Christianity developed rapidly in Rome and other parts of the world during the 1st century. In the first century AD, the Christian community in Rome was still diminutive with perhaps having as few as some hundreds or thousands of followers. Being a new religion with a different idea from the established Roman religion, it was not surprising that Christians were persecuted on several occasions. One apparent problem was that Christianity’s being a monotheist religion, one God and no other, was prone to being called traitor to the polytheistic religion of Rome.
During the time of Claudius, Christian religion was regarded as illegal and this meant that it was unlawful for them to hold public meetings and reunions thus implying that their probable meeting places were their private homes. This negative outlook which Romans had at that time was most evident in the tyrannical emperors of Rome who may have considered themselves gods on earth and to whom Christians were not in a position to display disrespect, paving way to Christian persecution in ancient Rome.
One such emperor was Nero, who used the Christians as an alibi during the “Great Fire of Rome” that swept and destroyed vast portions of the city. Nero was rumored to be behind the incident, and so in defense he used the Christians as a scapegoat inflicting persecution. Christian persecution in ancient Rome during the time of Nero was so severe that even Romans felt sorry for them, it included crucifixion (a punishment usually reserved for salves), other being dressed in skins for the dogs to attack, and perhaps the most dreadful were the many being drenched in oil and burned alive.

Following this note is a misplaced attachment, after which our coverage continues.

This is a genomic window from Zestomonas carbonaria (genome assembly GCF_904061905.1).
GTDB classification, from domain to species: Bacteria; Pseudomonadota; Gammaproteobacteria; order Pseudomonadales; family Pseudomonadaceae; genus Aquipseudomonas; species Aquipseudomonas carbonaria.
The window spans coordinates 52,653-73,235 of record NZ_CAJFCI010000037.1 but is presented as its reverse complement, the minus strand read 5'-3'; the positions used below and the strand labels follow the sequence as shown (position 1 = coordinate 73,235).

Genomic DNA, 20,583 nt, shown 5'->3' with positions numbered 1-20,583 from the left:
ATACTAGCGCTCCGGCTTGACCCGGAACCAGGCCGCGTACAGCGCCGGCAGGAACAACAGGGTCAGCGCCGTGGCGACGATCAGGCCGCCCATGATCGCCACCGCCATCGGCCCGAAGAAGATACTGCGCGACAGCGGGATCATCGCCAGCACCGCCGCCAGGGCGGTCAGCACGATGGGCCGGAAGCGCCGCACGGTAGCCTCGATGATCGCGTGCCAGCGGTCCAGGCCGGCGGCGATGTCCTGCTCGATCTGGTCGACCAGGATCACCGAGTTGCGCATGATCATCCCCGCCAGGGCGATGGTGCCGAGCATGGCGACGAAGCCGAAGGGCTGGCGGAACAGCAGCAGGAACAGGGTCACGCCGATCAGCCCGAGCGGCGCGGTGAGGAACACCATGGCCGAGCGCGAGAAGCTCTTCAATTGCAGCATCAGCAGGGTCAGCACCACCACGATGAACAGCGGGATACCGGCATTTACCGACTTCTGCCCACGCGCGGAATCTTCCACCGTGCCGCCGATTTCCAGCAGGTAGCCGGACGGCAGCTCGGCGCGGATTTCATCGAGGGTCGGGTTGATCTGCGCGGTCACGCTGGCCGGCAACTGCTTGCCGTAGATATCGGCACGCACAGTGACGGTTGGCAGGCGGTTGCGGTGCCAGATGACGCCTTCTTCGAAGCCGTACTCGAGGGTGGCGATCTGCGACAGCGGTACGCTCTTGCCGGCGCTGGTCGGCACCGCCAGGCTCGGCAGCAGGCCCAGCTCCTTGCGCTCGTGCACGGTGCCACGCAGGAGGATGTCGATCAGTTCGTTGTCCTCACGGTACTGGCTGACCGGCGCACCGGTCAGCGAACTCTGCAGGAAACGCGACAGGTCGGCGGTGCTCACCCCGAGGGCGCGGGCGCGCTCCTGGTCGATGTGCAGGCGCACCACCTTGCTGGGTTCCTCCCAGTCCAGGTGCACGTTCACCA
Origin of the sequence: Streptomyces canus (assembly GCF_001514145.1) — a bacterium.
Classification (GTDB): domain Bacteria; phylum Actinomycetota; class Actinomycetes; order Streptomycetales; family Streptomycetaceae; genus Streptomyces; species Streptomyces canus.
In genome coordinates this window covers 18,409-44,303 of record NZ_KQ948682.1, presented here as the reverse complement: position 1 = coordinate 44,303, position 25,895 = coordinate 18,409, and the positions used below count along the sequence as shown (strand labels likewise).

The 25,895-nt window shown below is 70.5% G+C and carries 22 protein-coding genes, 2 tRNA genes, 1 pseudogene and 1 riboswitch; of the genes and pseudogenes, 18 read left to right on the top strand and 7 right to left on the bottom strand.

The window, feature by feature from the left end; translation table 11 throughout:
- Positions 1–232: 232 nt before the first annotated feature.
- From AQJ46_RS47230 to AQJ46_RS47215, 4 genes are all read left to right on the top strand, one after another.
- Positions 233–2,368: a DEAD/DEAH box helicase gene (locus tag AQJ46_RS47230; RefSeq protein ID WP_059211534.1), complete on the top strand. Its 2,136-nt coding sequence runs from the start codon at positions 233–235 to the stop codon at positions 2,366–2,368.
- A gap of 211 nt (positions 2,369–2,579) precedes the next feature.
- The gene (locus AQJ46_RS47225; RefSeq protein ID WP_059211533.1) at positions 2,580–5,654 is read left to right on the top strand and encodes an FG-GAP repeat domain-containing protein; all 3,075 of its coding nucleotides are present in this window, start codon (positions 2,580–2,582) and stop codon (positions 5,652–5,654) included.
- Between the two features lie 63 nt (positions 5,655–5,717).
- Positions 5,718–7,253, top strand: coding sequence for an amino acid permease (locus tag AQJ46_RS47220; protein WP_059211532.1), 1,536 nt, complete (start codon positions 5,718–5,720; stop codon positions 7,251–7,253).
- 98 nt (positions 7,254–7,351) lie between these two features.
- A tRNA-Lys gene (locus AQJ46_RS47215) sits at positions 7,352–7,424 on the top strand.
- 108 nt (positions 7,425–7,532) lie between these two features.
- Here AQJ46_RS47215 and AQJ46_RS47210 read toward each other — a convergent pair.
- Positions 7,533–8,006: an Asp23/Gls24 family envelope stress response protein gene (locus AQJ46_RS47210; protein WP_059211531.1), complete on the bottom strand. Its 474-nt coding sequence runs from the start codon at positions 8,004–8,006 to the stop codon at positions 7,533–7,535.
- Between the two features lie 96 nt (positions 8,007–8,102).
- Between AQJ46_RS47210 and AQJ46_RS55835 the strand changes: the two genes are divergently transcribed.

During the mid-second century, the crowd could be found throwing stones at Christians, preceded by crowd violence, assaults, robberies and stonings of Christians in Lyons. Desultory persecutions in Rome happened until the third century, and it was during this century under Maxim that the first Empire-wide persecution (though only the clergy was sought out) occurred.
The Christian persecution in ancient Rome is remembered throughout history and is often closely associated with the Amphitheater, where Christian martyrdom was more likely remembered. Christians were thrown into the lion’s den to be eaten, and Gladiatorial fights or “damnatio ad bestia” (thrown to the wild beasts) often took place. The first Christian martyred in the Colisseum amphitheater, is said to have been St. Ignatius who was apparently thrown to the lions with the last words of “I am as the grain of the field and must be ground by the teeth of the lions, that I may be fit for His table”.
In spite of the irregular periods of tolerance and Christian persecution in ancient Rome, the number of followers for Christianity still grew, particularly as the integrity and power of the Roman Empire weakened and the people of Rome lost faith in the old gods.